Health and Care Services

What’s the latest on access to IVF Treatment in Wales?

17 December 2015

Article by Megan Jones, National Assembly for Wales Research Service

A baby being held in someone's arms
Image from Pixabay. Licensed under Creative Commons

In vitro fertilisation (IVF) is an assisted conception technique that can help those with fertility problems to have a baby.

IVF involves removing eggs from the ovaries and fertilising them with sperm in a laboratory. One or more fertilised eggs, or embryos, are then placed into the woman’s womb to grow and develop. ‘In vitro’ refers to the glass container in the laboratory where fertilisation takes place – hence the term ‘test tube baby’.

The NHS funds a limited amount of IVF treatment for eligible patients and this blog post relates to that NHS funded IVF treatment. Patients unable to access NHS funding, or who plan to pay for their own treatment, have the option of approaching private fertility clinics.

Cardiff University School of Medicine reports that infertility currently affects around one in six couples, and it is estimated that one in three sperm that are currently injected during IVF fail to stimulate the egg.

The last three years have seen a year on year increase in the number of patients accessing IVF treatment on the NHS in Wales.

According to figures published in July 2015 by the Health Minister, Mark Drakeford, in response to a written question by Darren Millar, the number of patients accessing both first cycle and second cycle IVF treatment in Wales has increased significantly since 2012/13.

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NICE Guidance

The National Institute for Health and Clinical Excellence (NICE) issued updated guidelines in February 2013 to the NHS on assessing and treating people with fertility problems.

The guidance states that couples may be eligible for up to three cycles of IVF treatment on the NHS if:

  • the woman is under 40 years of age at the time of treatment; and
  • has not conceived after two years of regular unprotected intercourse.

If the woman reaches the age of 40 during treatment, the current cycle will be completed, but no further cycles will be offered.

Furthermore, the new guidance published in February 2013, extends the age range of women who may be offered fertility treatment. If a woman aged 40–42 years has not conceived after two years of regular unprotected intercourse, she will be offered one full cycle of IVF, provided the following three criteria are met:

  • she has never previously had IVF treatment.
  • there is no evidence of low ovarian reserve.
  • there has been a discussion of the additional implications of IVF and pregnancy at this age.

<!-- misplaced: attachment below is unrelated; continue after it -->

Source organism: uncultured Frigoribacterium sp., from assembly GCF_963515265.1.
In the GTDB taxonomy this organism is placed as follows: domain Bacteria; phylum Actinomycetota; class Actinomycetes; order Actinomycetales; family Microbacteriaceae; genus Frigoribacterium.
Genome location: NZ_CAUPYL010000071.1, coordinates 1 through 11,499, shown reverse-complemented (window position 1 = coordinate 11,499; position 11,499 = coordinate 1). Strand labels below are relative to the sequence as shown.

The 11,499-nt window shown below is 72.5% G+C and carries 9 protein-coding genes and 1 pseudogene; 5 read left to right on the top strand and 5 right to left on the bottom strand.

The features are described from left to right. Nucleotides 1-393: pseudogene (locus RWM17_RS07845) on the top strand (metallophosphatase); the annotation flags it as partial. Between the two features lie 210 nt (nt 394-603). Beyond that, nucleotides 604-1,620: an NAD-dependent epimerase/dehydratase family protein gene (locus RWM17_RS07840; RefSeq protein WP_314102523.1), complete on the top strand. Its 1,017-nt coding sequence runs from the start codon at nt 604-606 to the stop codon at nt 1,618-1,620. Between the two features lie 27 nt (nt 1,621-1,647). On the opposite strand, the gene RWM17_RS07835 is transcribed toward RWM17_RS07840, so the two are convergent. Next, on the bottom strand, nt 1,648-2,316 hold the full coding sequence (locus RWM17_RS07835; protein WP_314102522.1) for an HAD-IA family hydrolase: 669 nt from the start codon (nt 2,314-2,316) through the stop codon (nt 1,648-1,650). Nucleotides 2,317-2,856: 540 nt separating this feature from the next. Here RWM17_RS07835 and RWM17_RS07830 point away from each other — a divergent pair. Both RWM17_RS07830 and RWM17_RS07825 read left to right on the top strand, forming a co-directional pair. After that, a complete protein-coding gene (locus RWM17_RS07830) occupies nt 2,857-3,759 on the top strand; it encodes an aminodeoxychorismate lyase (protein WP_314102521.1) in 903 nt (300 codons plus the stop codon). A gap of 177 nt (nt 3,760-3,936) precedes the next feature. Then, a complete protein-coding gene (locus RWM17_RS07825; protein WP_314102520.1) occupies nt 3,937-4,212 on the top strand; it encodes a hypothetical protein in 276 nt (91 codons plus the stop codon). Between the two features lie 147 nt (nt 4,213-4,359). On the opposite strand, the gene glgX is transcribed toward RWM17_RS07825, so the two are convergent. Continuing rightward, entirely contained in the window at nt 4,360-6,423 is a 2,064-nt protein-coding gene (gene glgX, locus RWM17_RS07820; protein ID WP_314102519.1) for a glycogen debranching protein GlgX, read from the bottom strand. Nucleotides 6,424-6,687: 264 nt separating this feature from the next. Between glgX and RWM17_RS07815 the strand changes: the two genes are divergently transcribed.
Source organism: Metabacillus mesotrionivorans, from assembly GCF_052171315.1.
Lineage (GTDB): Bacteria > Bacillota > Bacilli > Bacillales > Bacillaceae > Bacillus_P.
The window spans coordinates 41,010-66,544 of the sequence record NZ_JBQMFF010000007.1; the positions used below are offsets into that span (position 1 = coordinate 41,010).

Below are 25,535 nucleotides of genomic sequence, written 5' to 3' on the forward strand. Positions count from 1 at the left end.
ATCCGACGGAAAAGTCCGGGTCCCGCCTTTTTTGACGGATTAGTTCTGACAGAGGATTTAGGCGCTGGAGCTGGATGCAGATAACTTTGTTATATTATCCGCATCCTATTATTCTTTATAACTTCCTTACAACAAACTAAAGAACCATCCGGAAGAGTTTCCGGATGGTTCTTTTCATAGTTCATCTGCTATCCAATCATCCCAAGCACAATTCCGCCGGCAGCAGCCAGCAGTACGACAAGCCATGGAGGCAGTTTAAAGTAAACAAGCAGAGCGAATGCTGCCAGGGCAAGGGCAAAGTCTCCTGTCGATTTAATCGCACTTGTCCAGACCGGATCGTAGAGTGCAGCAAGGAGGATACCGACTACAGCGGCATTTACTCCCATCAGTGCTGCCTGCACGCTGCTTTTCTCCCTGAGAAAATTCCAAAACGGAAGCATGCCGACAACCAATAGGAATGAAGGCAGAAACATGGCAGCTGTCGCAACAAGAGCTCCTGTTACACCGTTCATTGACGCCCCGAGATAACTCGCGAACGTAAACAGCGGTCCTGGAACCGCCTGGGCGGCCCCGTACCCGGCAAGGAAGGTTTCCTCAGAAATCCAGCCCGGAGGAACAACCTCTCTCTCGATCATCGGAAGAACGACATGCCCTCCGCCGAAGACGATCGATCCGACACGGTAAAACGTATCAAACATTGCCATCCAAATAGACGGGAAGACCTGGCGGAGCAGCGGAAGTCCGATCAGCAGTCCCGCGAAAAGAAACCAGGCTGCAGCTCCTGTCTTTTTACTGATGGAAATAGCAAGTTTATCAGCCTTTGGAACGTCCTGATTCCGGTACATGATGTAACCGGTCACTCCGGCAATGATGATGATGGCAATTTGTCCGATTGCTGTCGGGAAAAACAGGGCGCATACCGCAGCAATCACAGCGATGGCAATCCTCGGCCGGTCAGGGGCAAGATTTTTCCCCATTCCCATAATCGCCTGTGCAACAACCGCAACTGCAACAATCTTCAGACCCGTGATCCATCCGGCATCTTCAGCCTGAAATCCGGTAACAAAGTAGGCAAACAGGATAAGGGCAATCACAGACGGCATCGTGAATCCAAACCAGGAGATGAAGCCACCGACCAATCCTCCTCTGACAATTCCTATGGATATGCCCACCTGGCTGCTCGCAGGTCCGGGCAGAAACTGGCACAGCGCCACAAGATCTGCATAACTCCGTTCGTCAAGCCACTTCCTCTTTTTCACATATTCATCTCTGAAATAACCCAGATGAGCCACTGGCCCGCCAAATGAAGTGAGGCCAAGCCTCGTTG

Social criteria

The NICE guidelines only cover clinical criteria, and an All Wales Assisted Fertility Working Group has considered and developed additional social criteria. The access criteria for IVF in Wales were put in place in July 2005, with the aim of ensuring a fair and consistent service across Wales. An updated commissioning policy for specialist fertility services was published by the Welsh Health Specialised Services Committee in October 2015. This sets out the full criteria for access to NHS funded specialist fertility services in Wales and the rationale behind these criteria. Eligible women in Wales are offered up to two cycles of IVF treatment on the Welsh NHS.

The access criteria include these elements:

  • Female age: Women younger than 40 who meet the access criteria are entitled to two cycles of IVF treatment. Women aged 40-42 who meet the access criteria are entitled to one cycle of IVF treatment, provided they meet the three additional criteria for older women listed above.
  • Existing children: For couples, they have no living children (biological or adopted) together, or where one partner does not have any living children (biological or adopted). For single patients, that the woman/ man has never had a biological or adopted child;
  • Body mass: The patients must have a body mass index of 19 – 30. Patients outside this range will not be added to the waiting list;
  • Sterilisation: Sub-fertility is not the result of a sterilisation procedure.
  • Smoking: Where a patient smokes, only patients who agree to take part in a supported programme of smoking cessation will be accepted on the IVF treatment waiting list and must be non-smoking at time of treatment;
  • History of previous treatment: For single patients, three or more IVF cycles by the patient will exclude any further NHS IVF treatment. For couples, three or more IVF cycles by either partner will exclude any further NHS IVF treatment.
  • Subfertility: Subfertility must be demonstrated before there can be access to NHS funded IVF treatment. Subfertility for heterosexual couples is defined as inability to conceive after 2 years unprotected intercourse or fertility problem demonstrated at investigation. Subfertility for same sex couples or single patients is defined as no live birth following insemination at or just prior to the known time of ovulation on at least six non-stimulated cycles or fertility problem demonstrated at investigation;
  • HEFA: Patients not conforming to the Human Fertilisation and Embryology Authority (HFEA) Code of Practice will be excluded from having access to NHS funded assisted fertility treatment.

 

Patients must satisfy all elements of the access criteria to qualify for treatment, though exceptional cases falling outside the criteria may be referred to a panel for review.